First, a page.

However, as you can see by my choice of Inkspiller*, this isn’t my preferred route. Surnames in particular are not memorable. They can also be hard to spell which is an issue if you want to be found on Google.
One of my original clients found me again last year after almost a decade had passed. Thankfully she remembered the name ‘Inkspiller’. If I’d used my name she wouldn’t have done, especially because I changed it when I got married.
2. Do you want it to do what it says on the tin?
Nine times out ten I’d go for a name that expresses your personality and is memorable but sometimes, ordinary is essential.
When I helped my amazing sister-in-law name her business we decided on "Live Event Artist." Her business is unique and not something many people have heard of, so we wanted to make it more easily accessible and understandable. This name perfectly describes what she does.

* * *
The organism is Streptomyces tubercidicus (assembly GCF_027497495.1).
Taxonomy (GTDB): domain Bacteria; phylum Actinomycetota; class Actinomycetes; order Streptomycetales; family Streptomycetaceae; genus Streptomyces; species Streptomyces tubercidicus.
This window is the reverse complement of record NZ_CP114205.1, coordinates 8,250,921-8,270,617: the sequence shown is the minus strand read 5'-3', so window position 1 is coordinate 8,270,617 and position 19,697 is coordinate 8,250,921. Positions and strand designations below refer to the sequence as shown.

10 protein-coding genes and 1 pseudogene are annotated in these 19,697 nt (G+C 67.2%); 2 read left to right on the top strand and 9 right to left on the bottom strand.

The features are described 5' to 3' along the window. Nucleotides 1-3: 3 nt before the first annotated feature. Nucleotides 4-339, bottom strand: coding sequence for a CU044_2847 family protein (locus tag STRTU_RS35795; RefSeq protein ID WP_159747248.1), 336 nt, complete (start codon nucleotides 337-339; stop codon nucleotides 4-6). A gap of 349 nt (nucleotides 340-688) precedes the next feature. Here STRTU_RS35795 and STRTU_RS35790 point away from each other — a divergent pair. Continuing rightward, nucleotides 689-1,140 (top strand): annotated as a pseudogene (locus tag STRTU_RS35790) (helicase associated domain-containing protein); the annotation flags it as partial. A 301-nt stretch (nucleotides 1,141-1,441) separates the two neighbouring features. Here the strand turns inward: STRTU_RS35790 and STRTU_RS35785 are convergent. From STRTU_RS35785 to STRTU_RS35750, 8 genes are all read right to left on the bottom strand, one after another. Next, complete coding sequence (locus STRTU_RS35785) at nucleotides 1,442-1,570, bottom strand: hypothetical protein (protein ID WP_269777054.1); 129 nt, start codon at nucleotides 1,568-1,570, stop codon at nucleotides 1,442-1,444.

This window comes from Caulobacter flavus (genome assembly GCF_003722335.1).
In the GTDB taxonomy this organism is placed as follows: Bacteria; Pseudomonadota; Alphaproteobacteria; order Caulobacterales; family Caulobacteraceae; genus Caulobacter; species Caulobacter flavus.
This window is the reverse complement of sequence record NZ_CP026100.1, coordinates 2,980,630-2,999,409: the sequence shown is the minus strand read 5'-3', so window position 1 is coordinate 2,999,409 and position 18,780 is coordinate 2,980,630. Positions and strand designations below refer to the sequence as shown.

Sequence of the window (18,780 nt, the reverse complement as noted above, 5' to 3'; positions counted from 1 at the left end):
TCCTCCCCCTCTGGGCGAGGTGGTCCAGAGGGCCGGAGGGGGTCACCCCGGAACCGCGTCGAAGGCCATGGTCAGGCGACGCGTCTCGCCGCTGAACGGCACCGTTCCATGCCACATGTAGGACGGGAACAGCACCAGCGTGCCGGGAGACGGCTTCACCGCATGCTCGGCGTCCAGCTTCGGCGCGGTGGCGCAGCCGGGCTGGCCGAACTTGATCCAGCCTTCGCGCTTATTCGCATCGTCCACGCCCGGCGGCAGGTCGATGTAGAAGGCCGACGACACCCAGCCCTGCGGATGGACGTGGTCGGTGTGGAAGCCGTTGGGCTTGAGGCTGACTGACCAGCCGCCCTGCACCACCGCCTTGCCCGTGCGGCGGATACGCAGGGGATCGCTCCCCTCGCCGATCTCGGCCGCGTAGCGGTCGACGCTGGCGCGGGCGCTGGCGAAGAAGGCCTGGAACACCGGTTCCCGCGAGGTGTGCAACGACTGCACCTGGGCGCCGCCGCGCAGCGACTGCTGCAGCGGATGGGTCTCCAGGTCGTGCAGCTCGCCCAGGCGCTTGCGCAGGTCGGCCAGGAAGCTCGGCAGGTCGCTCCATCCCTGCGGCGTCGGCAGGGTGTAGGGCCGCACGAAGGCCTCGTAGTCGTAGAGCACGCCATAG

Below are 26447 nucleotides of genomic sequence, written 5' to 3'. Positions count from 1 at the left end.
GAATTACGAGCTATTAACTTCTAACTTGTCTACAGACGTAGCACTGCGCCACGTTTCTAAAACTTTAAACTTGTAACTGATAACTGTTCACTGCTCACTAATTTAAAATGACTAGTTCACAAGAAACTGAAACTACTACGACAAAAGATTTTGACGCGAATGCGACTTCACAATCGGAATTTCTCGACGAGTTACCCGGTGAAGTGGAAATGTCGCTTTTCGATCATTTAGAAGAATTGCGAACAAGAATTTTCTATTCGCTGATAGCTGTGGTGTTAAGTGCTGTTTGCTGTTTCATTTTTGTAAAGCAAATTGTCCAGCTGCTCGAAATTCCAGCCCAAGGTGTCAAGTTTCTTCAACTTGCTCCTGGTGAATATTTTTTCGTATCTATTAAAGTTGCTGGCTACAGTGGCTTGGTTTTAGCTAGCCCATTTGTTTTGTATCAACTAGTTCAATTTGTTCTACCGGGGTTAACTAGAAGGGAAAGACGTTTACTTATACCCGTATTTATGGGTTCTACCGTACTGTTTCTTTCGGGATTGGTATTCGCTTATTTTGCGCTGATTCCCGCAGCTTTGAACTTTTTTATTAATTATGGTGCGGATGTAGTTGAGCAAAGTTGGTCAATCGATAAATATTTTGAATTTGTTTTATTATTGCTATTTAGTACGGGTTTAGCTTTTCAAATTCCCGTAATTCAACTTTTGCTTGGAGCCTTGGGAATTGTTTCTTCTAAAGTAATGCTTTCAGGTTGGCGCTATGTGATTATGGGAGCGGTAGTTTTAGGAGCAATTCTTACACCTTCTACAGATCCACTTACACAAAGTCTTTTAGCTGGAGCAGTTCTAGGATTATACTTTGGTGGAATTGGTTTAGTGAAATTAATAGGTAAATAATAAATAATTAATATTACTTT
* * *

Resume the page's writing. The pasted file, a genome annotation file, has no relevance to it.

Another important upside is that having this as her domain name means that she’s been found easily on Google by the likes of Sony Music, amongst others.
3. Do you want it to convey your personality?
My client Sophie runs Pilates classes right now but she has big plans to diversify in the next few years. She knew she would stick firmly within the health and wellbeing industry, but she needed a brand name that will grow and evolve with her.
In digging into her brand personality, it became obvious that her main focus is living a joyful, fun and happy life. So many fitness gurus are fanatical and overly serious. Sophie is funny, extroverted and she likes a cocktail as much as the rest of us. That is never going to change, no matter what type of health business she runs and she’ll always attract customers who feel the same way as her.
I came up with the name "Hedonistic Health" and it suits her down to the ground.
However, I know all too well how hard this kind of introspection can be when you’re so close to what you do.
To gain more of an objective viewpoint, think about your brand as if it were a person and ask yourself whether the name would suit this individual.